Welcome to Western Sydney Business Access

 fb tw yt in 

Google's list of top 10 worst passwords Featured
17 December 2013 Posted by 

Google's list of top 10 worst passwords

By Mike Walls

YOUR family pet may be the source of great comfort but when it comes to protecting your online accounts, your beloved pet is the worst choice possible.

Google Apps recently conducted a study of 2,000 people to learn more about their methods for choosing account passwords.

The research revealed the worrying fact that most people choose passwords based on readily available information.

This means a surprising number of accounts can be hacked using a few simple, educated guesses.

So, what are the most common passwords? The top 10 list is as follows:
1.    Pet names.
2.    A notable date, such as a wedding anniversary.
3.    A family member’s birthday.
4.    Your child’s name.
5.    Another family member’s name.
6.    Your birthplace.
7.    A favorite holiday.
8.    Something related to your favorite sports team.
9.    The name of a significant other.
10.    The word “Password”.

If you use any of these to construct your own passwords, then you should probably take a moment to come up with something far more secure.

Information such as birthdays, anniversaries and names can be easily researched using social media, which is why it’s generally recommended that you lie when setting account security questions like “what is your mother’s maiden name?”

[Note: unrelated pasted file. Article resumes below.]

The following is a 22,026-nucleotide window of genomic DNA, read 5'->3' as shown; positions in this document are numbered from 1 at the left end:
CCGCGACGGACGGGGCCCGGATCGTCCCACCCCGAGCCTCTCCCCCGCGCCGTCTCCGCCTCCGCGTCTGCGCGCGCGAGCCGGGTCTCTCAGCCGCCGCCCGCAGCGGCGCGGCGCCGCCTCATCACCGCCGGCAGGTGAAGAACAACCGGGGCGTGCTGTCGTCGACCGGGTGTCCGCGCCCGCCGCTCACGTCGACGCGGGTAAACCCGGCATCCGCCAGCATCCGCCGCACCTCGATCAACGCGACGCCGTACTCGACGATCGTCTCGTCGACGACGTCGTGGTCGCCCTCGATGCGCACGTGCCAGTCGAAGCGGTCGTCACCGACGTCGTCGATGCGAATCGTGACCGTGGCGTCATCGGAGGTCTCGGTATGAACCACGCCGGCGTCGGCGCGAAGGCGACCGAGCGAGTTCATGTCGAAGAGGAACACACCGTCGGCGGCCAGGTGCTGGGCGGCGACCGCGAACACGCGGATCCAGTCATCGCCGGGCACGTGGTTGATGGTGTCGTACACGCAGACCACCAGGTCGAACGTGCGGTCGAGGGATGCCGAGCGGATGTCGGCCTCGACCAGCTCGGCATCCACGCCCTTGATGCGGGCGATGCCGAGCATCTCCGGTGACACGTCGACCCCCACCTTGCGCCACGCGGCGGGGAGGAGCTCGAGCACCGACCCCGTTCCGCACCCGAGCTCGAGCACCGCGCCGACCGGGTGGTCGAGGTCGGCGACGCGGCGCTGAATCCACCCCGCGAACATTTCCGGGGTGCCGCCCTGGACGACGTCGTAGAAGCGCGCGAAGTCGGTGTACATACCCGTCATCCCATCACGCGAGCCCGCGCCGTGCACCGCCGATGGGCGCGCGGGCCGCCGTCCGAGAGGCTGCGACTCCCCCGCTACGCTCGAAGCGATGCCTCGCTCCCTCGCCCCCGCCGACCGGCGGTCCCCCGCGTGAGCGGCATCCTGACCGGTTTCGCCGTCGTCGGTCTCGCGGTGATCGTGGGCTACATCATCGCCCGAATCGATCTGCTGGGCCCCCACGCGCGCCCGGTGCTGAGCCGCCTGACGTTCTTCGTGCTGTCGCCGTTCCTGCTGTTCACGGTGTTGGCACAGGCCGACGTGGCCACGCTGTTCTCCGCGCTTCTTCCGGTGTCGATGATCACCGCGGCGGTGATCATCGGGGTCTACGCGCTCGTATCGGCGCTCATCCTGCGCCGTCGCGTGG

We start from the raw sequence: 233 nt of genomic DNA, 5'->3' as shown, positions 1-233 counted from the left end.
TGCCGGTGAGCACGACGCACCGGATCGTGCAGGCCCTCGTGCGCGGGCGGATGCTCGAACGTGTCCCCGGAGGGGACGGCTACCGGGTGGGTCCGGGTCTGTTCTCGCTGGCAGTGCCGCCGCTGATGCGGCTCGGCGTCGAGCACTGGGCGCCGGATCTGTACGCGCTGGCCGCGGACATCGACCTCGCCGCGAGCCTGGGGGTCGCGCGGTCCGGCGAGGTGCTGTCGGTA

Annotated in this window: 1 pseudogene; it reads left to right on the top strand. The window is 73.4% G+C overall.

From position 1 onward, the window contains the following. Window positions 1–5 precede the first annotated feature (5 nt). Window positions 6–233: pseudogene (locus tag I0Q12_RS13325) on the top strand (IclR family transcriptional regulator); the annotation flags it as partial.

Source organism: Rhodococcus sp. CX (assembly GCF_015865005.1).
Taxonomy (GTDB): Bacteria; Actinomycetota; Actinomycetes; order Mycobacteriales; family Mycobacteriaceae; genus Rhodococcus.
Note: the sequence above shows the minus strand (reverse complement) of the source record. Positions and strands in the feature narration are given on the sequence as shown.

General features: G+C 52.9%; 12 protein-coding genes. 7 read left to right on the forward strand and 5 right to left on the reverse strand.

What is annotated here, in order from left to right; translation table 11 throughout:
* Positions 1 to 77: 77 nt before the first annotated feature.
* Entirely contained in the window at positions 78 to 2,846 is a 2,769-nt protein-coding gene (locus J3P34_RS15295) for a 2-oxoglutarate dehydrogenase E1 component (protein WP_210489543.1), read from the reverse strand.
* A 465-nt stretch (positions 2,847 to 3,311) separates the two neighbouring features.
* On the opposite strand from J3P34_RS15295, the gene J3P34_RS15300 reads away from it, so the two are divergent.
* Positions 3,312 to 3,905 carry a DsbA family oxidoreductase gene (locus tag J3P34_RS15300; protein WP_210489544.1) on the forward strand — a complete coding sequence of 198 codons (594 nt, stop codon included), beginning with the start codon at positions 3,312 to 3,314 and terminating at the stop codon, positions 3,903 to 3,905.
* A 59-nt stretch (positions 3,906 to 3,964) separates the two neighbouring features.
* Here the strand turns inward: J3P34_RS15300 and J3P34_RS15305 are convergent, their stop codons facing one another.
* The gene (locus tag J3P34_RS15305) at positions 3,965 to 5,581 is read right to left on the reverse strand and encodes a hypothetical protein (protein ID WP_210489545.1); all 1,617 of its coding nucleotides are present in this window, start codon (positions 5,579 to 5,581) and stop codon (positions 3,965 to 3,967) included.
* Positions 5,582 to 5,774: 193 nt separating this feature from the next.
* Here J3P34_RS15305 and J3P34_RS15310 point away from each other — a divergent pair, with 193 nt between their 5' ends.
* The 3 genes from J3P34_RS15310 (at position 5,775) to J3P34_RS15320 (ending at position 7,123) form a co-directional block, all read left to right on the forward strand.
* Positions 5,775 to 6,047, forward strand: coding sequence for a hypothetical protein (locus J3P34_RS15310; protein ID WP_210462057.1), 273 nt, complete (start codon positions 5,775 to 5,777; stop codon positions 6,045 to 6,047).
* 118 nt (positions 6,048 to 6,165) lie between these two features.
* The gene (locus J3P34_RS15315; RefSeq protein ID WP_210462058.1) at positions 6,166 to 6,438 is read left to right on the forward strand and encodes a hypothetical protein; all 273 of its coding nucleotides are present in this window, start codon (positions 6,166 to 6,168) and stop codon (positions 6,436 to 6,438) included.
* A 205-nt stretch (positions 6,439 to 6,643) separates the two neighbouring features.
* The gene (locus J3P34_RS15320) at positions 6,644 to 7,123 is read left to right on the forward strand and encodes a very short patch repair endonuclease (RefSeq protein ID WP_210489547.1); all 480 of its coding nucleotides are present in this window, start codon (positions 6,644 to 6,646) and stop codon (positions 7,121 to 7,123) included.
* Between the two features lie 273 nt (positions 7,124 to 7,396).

The study reveals a few other terrible password habits: Nearly half of us (48%) share our passwords with others, a basic security no-no.

And 3% write their passwords down on a post-it note stuck near their computer – the digital equivalent of leaving your front door unlocked at night.

Rather than choosing an easy-to-remember piece of personal information, you could use more secure password management software instead.

So what constitutes a strong password?

The usual definition of a strong password is one that has at least six characters (the longer the better) with a mixture of upper and lower case numbers and letters or if possible special characters such as # and ?



editor

Publisher and editor, Michael Walls.
Mobile: 0407 783 413
Email: info@wsba.com.au
Mail: PO Box 186, Kurrajong NSW 2758
Office phone: 61 2 4572 2336

Western Sydney Business Access (WSBA) covers the business and community issues of the Greater Western Sydney region of Australia. WSBA is the popular media source for connecting with the pulse of the region and tapping into it's vast opportunities and networks.